"En mi pa?s hay muchos estranjeros, y cuando los me encuentro, yo trato de hablar con sencillez y claridad para que puedan entenderme ? es s?lo por cortes?a ? ya sabes!"


If that doesn't work, I ask for the manager and deliver a stinging rebuke for their lousy, perhaps racist, customer service and walk out without buying anything.

Try it.
 
Dec 26, 2011
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Yet when Domincans, instead of talking Spanish, talk to me like a mumbling rapid fire machine gun, leave off the endings of all words and don't differentiate between v and b, t and d, or f and s (forget c, z and s, or g and j)

When I went there for the first time, at eighteen, I read and wrote Spanish fluently. I was depressed for the first few days of the trip because I was not understanding a lot of what was being said. A young man asked how I was fairing with the language and laughed when I explained the trouble I was having. He gave me "the code". From that point forward, I trained my ear and all was well.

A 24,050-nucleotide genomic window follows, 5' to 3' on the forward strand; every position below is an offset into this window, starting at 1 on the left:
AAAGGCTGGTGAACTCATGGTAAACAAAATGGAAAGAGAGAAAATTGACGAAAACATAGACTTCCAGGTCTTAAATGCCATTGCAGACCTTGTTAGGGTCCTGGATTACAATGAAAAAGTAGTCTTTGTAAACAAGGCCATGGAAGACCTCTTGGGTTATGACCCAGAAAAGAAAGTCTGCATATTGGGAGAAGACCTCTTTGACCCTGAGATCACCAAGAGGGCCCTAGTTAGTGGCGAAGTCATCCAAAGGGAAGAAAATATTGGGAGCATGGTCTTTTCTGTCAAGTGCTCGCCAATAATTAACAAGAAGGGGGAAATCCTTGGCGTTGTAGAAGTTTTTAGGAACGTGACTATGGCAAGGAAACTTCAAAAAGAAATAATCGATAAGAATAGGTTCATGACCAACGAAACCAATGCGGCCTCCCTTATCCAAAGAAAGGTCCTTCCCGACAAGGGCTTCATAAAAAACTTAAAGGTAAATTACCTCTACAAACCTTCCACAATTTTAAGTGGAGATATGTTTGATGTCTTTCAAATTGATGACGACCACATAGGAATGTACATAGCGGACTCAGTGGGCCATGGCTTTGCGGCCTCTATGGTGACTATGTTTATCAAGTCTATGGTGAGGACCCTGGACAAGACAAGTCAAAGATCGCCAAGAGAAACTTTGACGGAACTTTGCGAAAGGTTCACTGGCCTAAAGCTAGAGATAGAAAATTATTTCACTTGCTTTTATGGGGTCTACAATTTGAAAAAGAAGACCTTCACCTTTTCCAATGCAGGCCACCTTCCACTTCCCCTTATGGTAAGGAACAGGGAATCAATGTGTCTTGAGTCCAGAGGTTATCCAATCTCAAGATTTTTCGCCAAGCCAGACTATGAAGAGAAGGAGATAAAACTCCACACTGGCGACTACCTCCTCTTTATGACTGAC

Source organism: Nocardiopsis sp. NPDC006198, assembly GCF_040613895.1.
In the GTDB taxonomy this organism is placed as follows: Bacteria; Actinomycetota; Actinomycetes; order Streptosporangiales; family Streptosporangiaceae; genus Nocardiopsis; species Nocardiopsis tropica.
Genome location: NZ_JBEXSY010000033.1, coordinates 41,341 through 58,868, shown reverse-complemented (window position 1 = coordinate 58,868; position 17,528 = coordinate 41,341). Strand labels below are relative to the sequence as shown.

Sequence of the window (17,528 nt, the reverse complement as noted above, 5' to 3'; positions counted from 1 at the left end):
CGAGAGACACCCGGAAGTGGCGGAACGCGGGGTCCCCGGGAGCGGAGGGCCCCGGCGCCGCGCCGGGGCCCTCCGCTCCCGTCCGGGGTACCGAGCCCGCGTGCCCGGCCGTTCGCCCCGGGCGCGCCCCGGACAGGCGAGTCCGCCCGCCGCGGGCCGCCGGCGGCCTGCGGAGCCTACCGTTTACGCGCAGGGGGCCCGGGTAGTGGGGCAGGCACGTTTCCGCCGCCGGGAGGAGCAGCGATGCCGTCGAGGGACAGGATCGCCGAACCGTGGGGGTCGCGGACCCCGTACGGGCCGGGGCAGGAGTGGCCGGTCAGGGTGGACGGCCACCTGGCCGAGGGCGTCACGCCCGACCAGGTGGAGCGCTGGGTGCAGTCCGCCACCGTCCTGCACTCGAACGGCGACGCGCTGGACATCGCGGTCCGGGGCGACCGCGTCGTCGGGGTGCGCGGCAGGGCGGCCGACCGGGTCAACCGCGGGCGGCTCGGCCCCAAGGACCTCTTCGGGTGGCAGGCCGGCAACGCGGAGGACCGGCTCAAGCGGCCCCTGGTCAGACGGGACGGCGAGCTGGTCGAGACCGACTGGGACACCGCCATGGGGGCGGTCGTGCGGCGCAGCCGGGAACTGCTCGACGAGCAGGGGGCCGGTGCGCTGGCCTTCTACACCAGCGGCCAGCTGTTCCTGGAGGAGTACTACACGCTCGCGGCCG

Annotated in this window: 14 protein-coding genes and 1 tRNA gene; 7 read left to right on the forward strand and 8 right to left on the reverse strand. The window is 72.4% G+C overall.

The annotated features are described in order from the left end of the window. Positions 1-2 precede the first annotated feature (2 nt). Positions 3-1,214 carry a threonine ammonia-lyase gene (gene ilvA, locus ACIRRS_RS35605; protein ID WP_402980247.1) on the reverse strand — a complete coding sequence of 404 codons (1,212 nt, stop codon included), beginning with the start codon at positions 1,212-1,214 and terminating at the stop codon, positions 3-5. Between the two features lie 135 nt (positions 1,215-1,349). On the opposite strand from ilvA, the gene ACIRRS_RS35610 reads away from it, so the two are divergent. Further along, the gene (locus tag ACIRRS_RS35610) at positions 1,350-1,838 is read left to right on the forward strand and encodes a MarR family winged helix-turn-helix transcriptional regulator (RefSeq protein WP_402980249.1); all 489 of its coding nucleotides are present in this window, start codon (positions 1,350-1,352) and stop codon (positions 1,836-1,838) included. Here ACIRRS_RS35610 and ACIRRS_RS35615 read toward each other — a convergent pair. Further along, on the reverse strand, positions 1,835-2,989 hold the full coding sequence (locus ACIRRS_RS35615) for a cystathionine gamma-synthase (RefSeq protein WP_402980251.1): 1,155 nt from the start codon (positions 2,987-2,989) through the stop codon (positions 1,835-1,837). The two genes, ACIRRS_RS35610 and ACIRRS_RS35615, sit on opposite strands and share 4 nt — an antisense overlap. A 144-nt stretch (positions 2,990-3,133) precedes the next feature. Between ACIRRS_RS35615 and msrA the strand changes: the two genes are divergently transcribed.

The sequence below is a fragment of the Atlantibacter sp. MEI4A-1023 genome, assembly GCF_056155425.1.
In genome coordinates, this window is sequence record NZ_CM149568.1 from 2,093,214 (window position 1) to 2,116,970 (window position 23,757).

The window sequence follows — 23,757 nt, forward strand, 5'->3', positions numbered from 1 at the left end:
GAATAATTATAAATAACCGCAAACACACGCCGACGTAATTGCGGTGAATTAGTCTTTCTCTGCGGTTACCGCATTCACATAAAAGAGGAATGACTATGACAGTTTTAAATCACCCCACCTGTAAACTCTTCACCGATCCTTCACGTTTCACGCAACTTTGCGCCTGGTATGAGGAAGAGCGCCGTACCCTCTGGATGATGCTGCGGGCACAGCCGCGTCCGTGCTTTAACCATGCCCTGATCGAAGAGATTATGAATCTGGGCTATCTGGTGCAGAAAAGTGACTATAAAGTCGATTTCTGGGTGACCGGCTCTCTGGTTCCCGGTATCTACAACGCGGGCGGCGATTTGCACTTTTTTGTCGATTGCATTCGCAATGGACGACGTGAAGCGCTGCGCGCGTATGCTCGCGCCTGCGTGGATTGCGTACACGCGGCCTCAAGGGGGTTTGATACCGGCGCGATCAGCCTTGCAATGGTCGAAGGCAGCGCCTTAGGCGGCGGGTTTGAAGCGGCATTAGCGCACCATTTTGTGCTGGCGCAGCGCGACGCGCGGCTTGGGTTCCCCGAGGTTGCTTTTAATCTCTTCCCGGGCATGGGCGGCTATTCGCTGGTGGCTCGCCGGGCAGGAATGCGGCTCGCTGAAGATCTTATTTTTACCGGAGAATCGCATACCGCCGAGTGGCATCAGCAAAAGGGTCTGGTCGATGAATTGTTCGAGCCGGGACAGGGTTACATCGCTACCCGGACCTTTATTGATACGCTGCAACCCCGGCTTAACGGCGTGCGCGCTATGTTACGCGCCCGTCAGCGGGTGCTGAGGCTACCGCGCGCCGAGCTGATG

May 29, 2006
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I'd say 4 is the most important. What I found very helpful was to memorize a few songs in Spanish. It really improves your accent, inflection and cadence. In my second year college Spanish class, you would get people who either had good vocab and accents, or people who had a grasp of the grammar, but there wasn't much crossover.

It can also help to talk with little kids. They often speak slower and more clearly than adults and are more patient.
 

jrhartley

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I get a bit annoyed that often people have no clue what Im trying to say when I attempt Spanish, Im sure it cant be that difficult, there are only so many ways to say the same word surely....I know gooed moaning is really good morning.

I was in a shop shouting ajo at everyone, theres only so many alternative ways to say it I would think, maybe they thought I was calling them arseholes
 

Chirimoya